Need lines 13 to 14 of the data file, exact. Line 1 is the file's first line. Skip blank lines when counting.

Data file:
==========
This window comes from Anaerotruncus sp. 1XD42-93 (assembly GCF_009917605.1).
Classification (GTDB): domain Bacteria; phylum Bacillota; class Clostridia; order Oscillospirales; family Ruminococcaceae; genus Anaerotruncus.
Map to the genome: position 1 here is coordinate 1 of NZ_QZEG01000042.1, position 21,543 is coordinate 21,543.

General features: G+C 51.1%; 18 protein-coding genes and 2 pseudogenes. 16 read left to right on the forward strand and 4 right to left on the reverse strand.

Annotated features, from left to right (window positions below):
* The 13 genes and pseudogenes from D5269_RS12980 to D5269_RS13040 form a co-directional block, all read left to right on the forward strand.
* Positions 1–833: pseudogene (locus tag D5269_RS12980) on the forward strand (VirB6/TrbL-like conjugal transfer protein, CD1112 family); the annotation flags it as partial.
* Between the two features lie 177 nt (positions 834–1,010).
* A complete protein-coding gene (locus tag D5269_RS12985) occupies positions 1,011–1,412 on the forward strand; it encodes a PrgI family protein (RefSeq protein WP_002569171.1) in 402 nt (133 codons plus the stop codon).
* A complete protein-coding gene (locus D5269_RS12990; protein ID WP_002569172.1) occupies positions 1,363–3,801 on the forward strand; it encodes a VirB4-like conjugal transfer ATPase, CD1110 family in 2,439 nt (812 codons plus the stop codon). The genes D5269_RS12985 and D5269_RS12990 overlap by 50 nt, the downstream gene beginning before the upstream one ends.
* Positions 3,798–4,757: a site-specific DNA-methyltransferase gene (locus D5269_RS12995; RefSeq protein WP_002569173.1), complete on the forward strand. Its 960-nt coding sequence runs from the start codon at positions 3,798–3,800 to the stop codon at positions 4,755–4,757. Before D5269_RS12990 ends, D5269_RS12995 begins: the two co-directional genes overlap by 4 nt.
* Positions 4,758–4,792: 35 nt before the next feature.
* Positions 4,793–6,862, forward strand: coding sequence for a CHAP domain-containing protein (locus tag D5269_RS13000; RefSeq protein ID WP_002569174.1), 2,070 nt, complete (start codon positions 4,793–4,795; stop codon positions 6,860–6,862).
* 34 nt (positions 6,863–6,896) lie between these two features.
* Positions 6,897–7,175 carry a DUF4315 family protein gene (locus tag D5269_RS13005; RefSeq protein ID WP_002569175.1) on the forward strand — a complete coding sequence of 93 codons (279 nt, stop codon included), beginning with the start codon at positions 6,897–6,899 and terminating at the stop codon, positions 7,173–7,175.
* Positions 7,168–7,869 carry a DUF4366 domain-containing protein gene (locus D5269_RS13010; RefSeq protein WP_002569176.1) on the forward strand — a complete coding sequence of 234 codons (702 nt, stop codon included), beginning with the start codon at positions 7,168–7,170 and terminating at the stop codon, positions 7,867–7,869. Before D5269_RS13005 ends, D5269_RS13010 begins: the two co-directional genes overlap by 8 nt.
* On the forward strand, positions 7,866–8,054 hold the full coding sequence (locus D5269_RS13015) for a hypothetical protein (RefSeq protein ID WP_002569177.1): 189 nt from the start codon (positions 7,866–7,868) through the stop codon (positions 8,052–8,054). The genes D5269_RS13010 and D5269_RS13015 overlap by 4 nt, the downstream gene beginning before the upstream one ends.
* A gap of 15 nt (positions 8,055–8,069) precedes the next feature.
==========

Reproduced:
* Positions 4,793–6,862, forward strand: coding sequence for a CHAP domain-containing protein (locus tag D5269_RS13000; RefSeq protein ID WP_002569174.1), 2,070 nt, complete (start codon positions 4,793–4,795; stop codon positions 6,860–6,862).
* 34 nt (positions 6,863–6,896) lie between these two features.